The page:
When counseling patients on health, physicians often focus on lifestyle changes such as diet, exercise or smoking. This kind of advice can be important for the individual, but does little to change underlying drivers of health like income, education and employment. These factors are the ones that have the greatest impact on whether patients will be able to eat well, move around or butt out.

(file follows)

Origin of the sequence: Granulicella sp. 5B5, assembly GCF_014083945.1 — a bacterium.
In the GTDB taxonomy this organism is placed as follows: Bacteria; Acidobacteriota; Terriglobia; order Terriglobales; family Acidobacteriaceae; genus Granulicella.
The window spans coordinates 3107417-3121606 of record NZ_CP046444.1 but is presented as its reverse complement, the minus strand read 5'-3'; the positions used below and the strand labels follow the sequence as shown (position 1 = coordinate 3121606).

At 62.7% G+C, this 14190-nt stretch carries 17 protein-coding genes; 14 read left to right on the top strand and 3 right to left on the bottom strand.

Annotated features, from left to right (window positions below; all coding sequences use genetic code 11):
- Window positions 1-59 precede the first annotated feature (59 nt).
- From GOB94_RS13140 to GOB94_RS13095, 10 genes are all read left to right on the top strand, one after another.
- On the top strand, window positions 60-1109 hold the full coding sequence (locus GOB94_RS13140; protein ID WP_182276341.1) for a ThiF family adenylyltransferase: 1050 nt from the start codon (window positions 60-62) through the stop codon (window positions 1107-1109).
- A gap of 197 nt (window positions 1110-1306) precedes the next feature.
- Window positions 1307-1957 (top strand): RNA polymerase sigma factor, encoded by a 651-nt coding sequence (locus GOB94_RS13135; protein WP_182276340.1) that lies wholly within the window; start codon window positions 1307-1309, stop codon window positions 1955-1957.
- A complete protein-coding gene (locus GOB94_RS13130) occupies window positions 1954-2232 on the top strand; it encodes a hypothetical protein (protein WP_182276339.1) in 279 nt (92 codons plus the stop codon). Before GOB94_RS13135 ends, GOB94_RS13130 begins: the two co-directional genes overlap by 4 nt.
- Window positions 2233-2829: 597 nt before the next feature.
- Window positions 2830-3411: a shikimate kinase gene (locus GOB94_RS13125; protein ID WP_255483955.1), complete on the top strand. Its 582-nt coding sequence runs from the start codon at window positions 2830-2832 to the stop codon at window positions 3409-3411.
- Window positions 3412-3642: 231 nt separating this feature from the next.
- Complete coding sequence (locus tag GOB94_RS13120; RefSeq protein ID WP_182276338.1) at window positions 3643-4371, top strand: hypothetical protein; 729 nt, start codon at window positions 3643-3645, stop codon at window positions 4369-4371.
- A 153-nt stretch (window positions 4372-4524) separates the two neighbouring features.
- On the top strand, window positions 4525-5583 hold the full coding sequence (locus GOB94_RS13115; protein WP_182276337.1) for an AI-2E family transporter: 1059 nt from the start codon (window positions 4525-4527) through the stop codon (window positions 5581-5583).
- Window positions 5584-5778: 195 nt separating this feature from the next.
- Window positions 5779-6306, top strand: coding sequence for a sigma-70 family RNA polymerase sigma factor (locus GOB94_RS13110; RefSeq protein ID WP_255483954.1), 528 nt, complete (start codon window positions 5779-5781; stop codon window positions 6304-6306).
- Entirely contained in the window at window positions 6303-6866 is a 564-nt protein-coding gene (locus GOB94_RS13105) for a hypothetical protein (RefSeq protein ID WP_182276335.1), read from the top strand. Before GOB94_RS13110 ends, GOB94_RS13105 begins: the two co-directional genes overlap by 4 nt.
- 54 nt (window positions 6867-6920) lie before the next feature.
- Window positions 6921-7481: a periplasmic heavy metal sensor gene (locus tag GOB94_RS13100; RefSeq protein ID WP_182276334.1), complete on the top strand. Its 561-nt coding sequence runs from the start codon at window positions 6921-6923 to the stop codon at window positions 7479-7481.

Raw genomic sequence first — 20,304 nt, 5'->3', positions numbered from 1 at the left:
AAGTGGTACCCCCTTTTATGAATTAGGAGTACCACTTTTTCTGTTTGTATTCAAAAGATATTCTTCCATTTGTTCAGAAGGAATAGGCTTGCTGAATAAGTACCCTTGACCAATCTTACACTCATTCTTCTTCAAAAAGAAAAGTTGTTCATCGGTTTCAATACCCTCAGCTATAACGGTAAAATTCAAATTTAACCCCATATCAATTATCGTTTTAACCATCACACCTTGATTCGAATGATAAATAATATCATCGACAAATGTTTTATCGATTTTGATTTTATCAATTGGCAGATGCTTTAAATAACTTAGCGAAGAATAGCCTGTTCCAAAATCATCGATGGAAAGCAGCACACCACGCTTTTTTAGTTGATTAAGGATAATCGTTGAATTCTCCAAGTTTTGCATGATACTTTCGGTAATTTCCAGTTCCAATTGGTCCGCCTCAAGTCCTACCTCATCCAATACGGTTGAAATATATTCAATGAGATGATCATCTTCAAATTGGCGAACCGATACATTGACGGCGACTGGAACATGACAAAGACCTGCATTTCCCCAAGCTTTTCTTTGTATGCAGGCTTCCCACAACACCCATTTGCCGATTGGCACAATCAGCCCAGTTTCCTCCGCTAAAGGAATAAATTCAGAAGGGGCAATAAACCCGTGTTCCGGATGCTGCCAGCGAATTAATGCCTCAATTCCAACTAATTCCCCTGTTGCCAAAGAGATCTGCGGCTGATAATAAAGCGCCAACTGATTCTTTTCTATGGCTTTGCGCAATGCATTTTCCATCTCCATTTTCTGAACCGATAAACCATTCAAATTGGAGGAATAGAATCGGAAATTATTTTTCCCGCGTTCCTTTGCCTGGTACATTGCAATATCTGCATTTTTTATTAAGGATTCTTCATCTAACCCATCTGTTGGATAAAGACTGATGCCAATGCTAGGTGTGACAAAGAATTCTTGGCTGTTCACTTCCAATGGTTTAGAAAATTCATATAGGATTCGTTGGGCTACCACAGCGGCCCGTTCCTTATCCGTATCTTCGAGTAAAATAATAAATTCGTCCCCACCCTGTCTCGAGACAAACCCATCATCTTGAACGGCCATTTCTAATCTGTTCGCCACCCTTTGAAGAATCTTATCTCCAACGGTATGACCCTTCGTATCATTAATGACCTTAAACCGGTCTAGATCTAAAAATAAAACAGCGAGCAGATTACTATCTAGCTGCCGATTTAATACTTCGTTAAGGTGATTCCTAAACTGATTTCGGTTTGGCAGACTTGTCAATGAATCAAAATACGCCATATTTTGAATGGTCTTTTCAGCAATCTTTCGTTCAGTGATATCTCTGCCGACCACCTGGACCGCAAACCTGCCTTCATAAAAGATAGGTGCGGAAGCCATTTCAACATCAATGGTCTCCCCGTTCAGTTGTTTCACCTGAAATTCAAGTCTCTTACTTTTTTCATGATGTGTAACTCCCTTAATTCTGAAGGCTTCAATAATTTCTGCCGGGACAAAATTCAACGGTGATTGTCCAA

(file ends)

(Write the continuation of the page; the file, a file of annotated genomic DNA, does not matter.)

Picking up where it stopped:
Health care is but one element of what makes the biggest difference in health outcomes — social factors play a far more significant role. Income and its distribution, education, employment, social supports, housing, nutrition, and the wider environment — what we have come to know as the social determinants of health — are the most powerful predictors of wellness and longevity.